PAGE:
BOOK: In 1970, James Beard weighed more than 300 pounds. Desperate to reduce, he visited celebrity diet doctor Georges Pathé on the outskirts of Grasse near the southeast coast of France. The doctor prescribed the "Prudence Diet," which consisted of portions that looked microscopic to the rotund chef and food writer. While on the diet Beard was always hungry — a condition made worse by the fact he was not supposed to drink wine. But on a Sunday evening in December 1970, he and M.F.K. Fisher, plus two of her friends, went to dinner at the home of Julia and Paul Child. As recounted in Provence, 1970, an affectionate micro history by Luke Barr, Fisher's grandnephew, Beard arrived early and began poking around the kitchen with the hostess. When he spotted a large head of chard, he decided to make soup. "Child and Beard loved cooking together," Barr writes, "and had even given themselves a joint nickname a few years earlier: Gigi, a combination of their names (or at least the J's in their first names, as pronounced in French). The Gigis are in the kitchen, they would say. She wore a bright flower-patterned dress, and he had matched her with an equally colorful bow tie." Beard sauteed leeks and garlic for his soup, and added tomatoes. Child gleefully named it "Soupe Barbue" — French for "Bearded Soup" (Beard-ed soup. Get it?) with "the rich sweetness of the chard and leeks set off by the acidity of the tomatoes," according to Barr. "And it was healthy, too, Beard insisted, made with a minimum of olive oil." Child, despite rotating the chicken multiple times in the oven so it would roast evenly, undercooked it. "You'd think that I'd know how to cook a chicken by now!" grumped the author of the recently published Mastering the Art of French Cooking.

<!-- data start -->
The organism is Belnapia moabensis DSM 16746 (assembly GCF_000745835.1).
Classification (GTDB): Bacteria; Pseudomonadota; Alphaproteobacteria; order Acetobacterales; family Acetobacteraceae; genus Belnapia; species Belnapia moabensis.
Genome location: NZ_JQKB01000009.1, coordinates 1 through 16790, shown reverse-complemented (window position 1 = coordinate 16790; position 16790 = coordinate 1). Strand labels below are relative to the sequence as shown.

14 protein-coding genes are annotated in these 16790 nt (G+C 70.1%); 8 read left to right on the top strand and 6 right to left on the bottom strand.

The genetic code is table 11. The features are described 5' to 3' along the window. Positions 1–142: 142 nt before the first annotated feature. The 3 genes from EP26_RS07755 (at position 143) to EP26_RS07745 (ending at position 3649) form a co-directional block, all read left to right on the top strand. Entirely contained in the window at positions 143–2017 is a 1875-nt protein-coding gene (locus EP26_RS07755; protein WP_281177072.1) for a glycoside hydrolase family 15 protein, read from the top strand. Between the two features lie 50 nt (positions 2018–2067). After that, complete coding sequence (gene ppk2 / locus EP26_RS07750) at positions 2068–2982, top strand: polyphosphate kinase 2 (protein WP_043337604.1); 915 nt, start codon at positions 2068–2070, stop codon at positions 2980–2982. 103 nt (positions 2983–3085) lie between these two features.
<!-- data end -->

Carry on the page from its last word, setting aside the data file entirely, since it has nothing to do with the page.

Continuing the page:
WHY READ? Relying on his great-aunt's letters and a journal from 1970, Barr has produced a plausible reconstruction of a brief moment in 1970 when M.F.K. Fisher, Julia Child and James Beard found themselves together in France. Child, who had just completed the second volume of Mastering the Art of French Cooking, was already a TV celebrity in the United States; Beard was finishing his ambitious American Cookery; and Fisher, a prolific author, had established herself as the pre-eminent American food writer. In addition, Child's co-author, Simone Beck, was also there, along with their editor, Judith Jones, and so was the reclusive chef Richard Olney, who had just published The French Menu Cookbook. Calling such a convergence historic, as Barr does, may be a bit melodramatic, but it certainly was a coincidence, and Barr's account renders it less as history and more as a heartwarming story of friendship, conviviality, and the joys of sharing good food.
MAKE IT: James Beard never wrote down the recipe for his Soupe Barbue, but Barr provides enough clues to suggest a reasonable facsimile. Though the ingredients in the accompanying recipe probably varies somewhat from Beard's, it clearly provides "rich sweetness" that Barr mentioned, along with the health benefits Beard proclaimed.
Tom Valeo, Times correspondent
Read & Feed is a monthly column in Taste that matches possible book club selections with food to serve at meetings. If you have suggestions, send an email to firstname.lastname@example.org. Put BOOK FOOD in the subject line.